And despite the debate over the actual events that occurred at AEPi on Feb. 14, a discussion of the "he-said, she-said" dynamic of sexual assault allegations is beyond the scope of this column. What matters most is the fact that this thread was created to publicly identify, shame and intimidate this victim by a community of which she is a member. It sends a public message. It says, "We know who you are and what you did, and this is what we think about it." If a victim hasn't pressed charges, does anyone think that she will now? What is this thread whispering to the other women who will be sexually assaulted during their time here?

If all of this isn't rape culture made manifest, then I don't know what is. I'm not going to waste my limited word count railing against the enabling power of anonymous message boards and social media, the insularity and cliquey-ness of Greek life, or other favorite targets of those who write on this subject but who don't pay witness to it. This single, 44-post thread is a glimpse into a rape culture that is alive and well here at Vanderbilt. It's alive in dorm rooms, Greek houses, classrooms and public spaces. It is a culture that commits rape and then comes together to shut down its victim.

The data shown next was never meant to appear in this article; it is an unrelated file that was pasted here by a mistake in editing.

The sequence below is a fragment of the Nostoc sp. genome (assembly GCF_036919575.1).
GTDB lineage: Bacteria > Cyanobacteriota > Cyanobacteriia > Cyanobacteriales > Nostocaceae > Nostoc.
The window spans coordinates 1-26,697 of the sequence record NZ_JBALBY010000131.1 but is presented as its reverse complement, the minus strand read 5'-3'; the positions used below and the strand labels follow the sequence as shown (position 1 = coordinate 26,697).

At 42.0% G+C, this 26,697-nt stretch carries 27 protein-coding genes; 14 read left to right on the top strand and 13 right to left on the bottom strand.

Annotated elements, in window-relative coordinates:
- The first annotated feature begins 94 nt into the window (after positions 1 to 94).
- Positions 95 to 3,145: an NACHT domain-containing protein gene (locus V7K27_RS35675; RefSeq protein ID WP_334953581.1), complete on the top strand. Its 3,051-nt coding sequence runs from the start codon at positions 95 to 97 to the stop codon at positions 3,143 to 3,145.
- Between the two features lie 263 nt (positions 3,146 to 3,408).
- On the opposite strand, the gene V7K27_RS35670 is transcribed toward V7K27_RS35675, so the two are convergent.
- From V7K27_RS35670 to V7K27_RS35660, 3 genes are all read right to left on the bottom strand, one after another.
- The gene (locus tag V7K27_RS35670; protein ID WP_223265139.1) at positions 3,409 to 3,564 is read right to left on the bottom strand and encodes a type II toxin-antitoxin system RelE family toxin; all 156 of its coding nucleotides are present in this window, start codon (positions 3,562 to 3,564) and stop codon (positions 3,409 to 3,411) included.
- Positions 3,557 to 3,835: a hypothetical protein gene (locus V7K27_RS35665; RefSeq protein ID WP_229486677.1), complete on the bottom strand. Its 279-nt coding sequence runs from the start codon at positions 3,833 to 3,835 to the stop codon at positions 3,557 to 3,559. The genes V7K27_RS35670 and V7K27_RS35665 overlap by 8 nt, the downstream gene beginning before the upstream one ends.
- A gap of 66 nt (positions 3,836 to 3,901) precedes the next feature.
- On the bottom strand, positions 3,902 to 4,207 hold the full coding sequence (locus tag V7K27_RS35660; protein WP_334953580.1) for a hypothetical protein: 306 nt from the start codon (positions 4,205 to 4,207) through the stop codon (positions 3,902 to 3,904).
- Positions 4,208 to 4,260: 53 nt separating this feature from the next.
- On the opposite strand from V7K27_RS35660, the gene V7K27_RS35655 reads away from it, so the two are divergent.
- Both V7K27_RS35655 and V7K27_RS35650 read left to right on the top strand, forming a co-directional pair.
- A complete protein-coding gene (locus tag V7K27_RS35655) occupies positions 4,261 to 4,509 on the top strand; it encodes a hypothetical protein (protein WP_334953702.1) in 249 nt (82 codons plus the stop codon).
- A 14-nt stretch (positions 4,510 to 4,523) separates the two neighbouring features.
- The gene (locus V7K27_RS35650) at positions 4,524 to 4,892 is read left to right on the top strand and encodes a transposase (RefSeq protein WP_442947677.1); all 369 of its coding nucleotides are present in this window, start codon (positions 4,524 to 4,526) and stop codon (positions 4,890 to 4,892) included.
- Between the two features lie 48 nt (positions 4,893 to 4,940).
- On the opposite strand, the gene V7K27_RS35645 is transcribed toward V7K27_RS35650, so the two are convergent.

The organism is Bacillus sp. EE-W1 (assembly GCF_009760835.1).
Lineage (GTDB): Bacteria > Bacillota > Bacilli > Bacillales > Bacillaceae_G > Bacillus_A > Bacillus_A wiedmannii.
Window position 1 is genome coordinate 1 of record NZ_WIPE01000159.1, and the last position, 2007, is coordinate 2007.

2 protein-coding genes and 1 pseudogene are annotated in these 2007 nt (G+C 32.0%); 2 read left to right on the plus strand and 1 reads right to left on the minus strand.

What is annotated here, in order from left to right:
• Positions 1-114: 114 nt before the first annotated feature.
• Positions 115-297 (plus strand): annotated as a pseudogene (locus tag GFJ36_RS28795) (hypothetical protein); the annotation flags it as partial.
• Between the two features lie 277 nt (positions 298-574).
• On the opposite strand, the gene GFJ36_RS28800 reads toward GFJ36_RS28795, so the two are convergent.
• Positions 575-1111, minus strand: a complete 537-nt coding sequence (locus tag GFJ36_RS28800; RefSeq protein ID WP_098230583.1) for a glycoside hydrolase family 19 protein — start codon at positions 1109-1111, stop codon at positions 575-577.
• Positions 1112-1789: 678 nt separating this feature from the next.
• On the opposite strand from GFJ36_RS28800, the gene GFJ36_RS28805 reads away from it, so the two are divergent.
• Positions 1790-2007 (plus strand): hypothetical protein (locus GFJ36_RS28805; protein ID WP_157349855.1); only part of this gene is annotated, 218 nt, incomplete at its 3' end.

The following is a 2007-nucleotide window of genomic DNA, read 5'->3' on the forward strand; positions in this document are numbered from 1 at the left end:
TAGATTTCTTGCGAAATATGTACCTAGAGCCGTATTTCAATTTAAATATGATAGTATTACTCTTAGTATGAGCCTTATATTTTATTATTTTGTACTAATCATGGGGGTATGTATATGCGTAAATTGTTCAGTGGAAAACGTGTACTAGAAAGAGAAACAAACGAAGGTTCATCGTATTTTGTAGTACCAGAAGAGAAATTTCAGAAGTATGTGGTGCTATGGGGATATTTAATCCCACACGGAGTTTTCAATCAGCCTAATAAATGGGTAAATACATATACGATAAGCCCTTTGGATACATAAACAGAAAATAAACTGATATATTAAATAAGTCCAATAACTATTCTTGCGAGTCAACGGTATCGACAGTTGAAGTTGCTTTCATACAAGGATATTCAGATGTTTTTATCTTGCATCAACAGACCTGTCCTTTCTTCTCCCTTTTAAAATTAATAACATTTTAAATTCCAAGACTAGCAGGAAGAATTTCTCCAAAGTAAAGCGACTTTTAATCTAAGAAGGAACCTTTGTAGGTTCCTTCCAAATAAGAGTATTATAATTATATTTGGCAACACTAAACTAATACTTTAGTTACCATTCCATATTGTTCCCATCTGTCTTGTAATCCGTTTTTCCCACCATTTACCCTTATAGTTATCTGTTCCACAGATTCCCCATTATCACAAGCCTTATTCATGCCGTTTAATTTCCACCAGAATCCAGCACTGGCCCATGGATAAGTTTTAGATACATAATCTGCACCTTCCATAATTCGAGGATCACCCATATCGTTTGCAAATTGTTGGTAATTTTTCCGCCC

"Consider yourself lucky if no one finds this thread," warns one user. Well, now no one can: the thread was deleted from the website yesterday after 8 p.m. However, you'll be able to find the entire thread saved here, with the name redacted.

It is plain now that there are groups of individuals at this prestigious, beautiful, diverse institution darkening its classrooms and hallways and making it a less safe and accepting place for the women in attendance. After all of the steps forward that Vanderbilt has taken in my four years here, this thread represents one hundred steps backward. I am deeply ashamed to share classrooms, professors and the name on my soon-to-be-printed diploma with the students represented in this cesspool of destructive gossip and self-serving intimidation. I'd like to think we at Vanderbilt, the lucky few, are better than this -- but now, I'm not so sure.